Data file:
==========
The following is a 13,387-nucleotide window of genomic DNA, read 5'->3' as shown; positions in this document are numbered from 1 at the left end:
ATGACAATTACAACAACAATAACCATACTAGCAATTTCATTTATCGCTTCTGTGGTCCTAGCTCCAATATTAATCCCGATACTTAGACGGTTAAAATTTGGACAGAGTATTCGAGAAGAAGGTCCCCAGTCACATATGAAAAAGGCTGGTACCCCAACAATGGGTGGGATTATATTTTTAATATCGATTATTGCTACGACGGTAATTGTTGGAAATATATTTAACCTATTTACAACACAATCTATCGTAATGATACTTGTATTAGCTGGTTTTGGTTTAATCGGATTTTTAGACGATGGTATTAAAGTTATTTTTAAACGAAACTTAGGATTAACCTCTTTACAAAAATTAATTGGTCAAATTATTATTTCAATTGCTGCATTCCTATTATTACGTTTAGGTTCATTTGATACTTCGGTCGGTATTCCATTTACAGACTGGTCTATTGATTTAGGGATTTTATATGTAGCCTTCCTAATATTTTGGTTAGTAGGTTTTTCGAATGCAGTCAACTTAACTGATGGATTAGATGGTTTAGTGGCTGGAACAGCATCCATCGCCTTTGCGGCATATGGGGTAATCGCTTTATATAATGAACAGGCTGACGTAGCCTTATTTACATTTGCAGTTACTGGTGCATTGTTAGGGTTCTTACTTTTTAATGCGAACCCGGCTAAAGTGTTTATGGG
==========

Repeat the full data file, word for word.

The following is a 13,387-nucleotide window of genomic DNA, read 5'->3' as shown; positions in this document are numbered from 1 at the left end:
ATGACAATTACAACAACAATAACCATACTAGCAATTTCATTTATCGCTTCTGTGGTCCTAGCTCCAATATTAATCCCGATACTTAGACGGTTAAAATTTGGACAGAGTATTCGAGAAGAAGGTCCCCAGTCACATATGAAAAAGGCTGGTACCCCAACAATGGGTGGGATTATATTTTTAATATCGATTATTGCTACGACGGTAATTGTTGGAAATATATTTAACCTATTTACAACACAATCTATCGTAATGATACTTGTATTAGCTGGTTTTGGTTTAATCGGATTTTTAGACGATGGTATTAAAGTTATTTTTAAACGAAACTTAGGATTAACCTCTTTACAAAAATTAATTGGTCAAATTATTATTTCAATTGCTGCATTCCTATTATTACGTTTAGGTTCATTTGATACTTCGGTCGGTATTCCATTTACAGACTGGTCTATTGATTTAGGGATTTTATATGTAGCCTTCCTAATATTTTGGTTAGTAGGTTTTTCGAATGCAGTCAACTTAACTGATGGATTAGATGGTTTAGTGGCTGGAACAGCATCCATCGCCTTTGCGGCATATGGGGTAATCGCTTTATATAATGAACAGGCTGACGTAGCCTTATTTACATTTGCAGTTACTGGTGCATTGTTAGGGTTCTTACTTTTTAATGCGAACCCGGCTAAAGTGTTTATGGG